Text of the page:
Burnout: The end or the beginning? – Liam’s Story

Burnout: The end or the beginning? – Liam’s Story

Burnout: The end or the beginning? – Liam’s Story

Have you ever thought you wanted something in your career only to achieve it and you are left wondering what the held did I want this for? 

I’m Liam and I want to share my story to help you evolve within yours!

For a decade as a nurse, I prioritised the accumulation of clinical skills, knowledge, and expertise, like many of us have been taught to. 

I chased accolades, post grad’s, collecting letters after my name, all the competencies in hope that they would bring me more fulfillment, more confidence, more opportunities. 

And whilst more skills did equate to more opportunities and I did build more confidence in my clinical abilities, the more I acquired and grew my career from RN to NUM, the more stressed, overwhelmed, and unhappy I became. 

I  was so lost, stuck and confused.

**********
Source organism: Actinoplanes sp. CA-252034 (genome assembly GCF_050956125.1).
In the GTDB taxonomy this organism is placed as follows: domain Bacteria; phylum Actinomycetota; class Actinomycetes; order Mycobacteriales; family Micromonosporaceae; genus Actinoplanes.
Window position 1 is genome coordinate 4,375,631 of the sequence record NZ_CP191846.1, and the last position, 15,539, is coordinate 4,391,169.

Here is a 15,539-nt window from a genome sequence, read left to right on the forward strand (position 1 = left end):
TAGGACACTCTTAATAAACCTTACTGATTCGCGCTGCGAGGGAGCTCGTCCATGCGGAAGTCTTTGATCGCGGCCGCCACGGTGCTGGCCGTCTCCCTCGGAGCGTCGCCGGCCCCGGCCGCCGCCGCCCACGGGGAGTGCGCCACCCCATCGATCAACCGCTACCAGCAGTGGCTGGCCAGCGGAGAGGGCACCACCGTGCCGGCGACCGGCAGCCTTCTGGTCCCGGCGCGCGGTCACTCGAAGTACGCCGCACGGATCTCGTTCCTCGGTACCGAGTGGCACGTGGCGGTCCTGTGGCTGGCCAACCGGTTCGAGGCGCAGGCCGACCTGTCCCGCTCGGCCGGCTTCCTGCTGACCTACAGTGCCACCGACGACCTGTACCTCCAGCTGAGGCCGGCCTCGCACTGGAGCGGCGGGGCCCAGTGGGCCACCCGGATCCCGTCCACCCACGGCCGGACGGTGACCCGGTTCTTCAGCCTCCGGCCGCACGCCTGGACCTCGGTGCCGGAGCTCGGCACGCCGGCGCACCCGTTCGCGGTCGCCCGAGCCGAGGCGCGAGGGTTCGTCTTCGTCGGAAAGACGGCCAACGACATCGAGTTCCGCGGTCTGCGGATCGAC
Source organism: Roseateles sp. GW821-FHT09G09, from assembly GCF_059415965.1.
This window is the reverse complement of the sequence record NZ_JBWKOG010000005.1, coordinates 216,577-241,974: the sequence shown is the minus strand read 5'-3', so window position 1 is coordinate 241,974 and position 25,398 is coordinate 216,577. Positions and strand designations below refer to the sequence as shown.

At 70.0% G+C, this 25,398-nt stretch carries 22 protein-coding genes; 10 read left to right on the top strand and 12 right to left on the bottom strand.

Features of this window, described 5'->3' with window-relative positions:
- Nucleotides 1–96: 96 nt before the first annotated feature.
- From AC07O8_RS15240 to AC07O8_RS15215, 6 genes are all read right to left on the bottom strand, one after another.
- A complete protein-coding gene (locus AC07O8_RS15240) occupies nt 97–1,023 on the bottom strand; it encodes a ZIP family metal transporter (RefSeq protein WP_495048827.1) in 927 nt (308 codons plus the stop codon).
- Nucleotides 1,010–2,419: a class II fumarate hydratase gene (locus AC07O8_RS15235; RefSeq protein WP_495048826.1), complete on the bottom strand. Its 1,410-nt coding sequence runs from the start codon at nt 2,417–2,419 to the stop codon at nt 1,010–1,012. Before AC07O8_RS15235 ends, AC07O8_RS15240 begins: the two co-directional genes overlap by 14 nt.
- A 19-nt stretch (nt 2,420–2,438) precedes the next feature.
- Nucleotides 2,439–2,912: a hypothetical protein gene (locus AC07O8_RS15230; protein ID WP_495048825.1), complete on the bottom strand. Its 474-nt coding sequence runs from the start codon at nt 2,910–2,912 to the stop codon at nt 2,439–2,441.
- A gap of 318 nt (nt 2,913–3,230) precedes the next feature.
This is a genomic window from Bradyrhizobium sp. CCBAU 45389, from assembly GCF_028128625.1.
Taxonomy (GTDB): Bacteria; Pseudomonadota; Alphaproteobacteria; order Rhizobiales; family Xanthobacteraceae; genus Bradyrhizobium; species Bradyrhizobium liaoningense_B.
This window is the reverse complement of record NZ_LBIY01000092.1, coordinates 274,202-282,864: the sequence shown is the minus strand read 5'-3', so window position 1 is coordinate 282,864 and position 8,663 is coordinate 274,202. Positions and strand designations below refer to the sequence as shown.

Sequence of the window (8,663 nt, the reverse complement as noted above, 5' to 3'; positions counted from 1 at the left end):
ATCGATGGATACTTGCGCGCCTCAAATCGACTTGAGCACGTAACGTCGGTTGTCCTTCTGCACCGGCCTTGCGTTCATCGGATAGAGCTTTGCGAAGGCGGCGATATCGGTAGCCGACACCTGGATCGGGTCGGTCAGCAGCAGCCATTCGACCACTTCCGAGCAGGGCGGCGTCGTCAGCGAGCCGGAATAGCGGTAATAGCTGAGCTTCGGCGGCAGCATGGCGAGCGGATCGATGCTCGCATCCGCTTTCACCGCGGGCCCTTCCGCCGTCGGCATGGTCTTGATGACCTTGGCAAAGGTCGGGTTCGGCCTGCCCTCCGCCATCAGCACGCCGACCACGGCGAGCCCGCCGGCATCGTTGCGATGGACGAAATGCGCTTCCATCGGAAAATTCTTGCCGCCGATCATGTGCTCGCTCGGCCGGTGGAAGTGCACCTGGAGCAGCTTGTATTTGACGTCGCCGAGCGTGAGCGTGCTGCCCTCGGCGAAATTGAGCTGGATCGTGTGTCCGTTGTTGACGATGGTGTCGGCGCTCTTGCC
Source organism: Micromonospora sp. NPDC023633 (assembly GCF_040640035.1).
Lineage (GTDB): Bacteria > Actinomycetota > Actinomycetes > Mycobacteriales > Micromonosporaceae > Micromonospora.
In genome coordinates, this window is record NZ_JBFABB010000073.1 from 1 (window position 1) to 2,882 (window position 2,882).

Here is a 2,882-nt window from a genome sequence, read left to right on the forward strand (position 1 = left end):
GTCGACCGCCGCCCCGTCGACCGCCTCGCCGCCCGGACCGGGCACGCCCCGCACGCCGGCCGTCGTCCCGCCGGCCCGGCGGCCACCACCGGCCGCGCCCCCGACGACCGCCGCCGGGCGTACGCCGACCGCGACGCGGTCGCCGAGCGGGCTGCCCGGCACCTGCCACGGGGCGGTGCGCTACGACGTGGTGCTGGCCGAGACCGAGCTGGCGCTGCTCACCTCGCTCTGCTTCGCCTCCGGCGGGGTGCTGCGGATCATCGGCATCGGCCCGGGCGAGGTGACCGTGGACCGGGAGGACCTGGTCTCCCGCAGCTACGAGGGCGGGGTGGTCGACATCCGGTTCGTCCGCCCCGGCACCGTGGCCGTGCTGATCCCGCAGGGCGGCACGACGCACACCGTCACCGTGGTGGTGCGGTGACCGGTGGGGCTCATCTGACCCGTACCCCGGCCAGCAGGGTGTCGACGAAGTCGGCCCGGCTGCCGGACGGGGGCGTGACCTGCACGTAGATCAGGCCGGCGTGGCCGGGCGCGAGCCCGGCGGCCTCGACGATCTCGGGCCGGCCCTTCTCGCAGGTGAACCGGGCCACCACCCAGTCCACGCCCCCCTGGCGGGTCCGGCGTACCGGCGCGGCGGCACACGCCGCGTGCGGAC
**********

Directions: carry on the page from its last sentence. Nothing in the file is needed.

I had everything I ever wanted ( or so I thought).

I had a salary I could never have imagined for myself.  

The ability to impact an amazing team of nurses. 

An opportunity to make change in the healthcare system. 

And Yet...

Internally, I was in constant mental, emotional and physical pain. 

I was numb. 

I dreaded going to work every day. 

I overworked as a NUM, going in early, staying late. 

Every day became a 10–12-hour day. 

I cried a lot (not ashamed).

I worked 50–60-hour weeks and I was still behind. 

I left work as a NUM and went home, to do more work, because I couldn’t keep up with the demands of the role.